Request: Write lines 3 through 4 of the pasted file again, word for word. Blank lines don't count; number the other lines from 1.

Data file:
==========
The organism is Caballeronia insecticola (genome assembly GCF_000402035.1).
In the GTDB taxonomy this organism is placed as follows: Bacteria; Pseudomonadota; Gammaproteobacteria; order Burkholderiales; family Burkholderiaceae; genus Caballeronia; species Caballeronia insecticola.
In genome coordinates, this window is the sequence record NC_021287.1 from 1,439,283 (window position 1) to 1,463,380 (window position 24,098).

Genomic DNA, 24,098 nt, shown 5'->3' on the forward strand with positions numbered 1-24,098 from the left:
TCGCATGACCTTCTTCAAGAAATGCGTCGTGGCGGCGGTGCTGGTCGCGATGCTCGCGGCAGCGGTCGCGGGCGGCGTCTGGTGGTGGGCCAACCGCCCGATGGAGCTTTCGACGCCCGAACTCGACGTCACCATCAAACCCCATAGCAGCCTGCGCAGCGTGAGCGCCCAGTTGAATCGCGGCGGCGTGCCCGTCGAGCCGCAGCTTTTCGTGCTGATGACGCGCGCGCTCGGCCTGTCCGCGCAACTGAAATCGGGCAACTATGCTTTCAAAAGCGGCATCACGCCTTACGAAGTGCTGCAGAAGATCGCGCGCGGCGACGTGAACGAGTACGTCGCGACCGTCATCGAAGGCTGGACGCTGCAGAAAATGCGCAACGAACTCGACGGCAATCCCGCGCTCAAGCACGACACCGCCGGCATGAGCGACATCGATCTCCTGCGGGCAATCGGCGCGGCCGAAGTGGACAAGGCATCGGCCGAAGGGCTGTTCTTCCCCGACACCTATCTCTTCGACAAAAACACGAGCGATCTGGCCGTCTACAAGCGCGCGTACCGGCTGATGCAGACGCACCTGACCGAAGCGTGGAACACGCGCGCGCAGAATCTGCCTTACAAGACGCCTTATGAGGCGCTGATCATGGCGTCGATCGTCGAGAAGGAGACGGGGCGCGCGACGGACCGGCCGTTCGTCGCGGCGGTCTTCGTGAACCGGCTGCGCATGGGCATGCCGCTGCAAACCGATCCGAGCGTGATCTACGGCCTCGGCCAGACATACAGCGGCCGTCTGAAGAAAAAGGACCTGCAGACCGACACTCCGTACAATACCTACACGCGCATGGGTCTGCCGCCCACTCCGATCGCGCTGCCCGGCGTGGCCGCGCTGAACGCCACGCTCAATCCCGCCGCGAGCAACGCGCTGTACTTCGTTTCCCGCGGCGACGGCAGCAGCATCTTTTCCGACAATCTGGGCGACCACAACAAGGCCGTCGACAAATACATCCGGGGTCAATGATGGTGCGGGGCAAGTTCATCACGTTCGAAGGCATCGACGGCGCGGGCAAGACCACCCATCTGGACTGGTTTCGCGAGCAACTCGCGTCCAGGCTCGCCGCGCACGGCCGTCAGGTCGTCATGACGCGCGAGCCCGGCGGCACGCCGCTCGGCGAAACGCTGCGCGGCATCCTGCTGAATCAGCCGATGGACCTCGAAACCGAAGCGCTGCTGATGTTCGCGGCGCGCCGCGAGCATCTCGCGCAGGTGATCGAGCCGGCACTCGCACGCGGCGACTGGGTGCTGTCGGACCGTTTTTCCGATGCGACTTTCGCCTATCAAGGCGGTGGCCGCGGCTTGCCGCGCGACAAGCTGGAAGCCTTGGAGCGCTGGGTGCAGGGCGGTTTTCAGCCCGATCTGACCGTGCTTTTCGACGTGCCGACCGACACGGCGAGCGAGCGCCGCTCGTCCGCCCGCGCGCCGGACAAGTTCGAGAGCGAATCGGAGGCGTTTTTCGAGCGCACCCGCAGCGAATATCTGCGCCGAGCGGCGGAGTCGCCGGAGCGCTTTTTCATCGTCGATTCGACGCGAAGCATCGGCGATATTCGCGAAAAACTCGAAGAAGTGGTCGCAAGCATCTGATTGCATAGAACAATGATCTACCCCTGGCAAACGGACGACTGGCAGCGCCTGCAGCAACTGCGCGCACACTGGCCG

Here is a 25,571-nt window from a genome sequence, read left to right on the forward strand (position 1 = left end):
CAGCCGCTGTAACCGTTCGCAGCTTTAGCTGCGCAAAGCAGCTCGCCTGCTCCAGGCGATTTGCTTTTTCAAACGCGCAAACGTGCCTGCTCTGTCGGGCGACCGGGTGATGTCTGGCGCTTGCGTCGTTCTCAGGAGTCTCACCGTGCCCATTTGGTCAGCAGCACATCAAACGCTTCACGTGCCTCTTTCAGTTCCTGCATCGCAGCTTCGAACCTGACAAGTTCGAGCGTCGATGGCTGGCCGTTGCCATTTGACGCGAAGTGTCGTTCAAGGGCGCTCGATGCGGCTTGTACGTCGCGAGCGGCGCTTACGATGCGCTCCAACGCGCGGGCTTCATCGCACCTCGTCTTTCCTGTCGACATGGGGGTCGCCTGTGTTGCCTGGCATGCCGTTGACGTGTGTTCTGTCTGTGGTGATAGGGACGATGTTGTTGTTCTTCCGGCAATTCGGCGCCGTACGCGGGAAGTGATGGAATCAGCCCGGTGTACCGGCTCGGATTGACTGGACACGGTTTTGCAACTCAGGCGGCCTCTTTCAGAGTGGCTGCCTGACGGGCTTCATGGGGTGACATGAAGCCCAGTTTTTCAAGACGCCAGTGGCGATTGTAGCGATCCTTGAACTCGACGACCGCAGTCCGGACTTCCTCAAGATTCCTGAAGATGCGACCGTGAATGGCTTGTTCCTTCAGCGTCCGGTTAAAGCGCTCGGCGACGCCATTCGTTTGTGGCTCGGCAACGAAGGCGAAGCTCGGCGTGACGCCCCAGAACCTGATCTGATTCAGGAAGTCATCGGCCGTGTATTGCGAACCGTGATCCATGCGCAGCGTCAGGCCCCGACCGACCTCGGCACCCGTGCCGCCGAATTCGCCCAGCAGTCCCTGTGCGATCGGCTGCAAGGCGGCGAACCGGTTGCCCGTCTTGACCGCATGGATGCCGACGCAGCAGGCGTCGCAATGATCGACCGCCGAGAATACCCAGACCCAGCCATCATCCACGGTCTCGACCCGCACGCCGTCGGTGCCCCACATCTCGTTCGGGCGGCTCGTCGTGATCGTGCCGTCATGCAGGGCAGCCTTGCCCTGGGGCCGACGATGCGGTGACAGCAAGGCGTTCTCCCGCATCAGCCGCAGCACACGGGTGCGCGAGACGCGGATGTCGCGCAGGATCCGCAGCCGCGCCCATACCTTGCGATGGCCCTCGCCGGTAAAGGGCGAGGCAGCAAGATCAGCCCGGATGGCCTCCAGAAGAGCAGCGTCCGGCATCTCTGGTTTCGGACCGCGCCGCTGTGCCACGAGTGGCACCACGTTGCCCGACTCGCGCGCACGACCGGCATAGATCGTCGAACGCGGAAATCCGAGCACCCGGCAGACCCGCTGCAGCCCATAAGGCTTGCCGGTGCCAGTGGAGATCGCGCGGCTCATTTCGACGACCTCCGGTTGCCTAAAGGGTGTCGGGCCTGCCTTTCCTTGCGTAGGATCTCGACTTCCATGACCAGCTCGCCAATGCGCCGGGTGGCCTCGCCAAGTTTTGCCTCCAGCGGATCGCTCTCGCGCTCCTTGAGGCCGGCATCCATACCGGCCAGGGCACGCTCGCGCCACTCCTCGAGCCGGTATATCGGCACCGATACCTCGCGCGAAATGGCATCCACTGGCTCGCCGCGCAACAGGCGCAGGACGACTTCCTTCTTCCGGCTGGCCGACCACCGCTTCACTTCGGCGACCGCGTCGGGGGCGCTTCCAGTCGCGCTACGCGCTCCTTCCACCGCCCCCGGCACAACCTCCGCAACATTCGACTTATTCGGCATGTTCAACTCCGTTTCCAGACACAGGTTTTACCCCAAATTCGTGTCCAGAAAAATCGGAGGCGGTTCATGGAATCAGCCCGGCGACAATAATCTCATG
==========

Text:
In genome coordinates, this window is the sequence record NC_021287.1 from 1,439,283 (window position 1) to 1,463,380 (window position 24,098).

Genomic DNA, 24,098 nt, shown 5'->3' on the forward strand with positions numbered 1-24,098 from the left: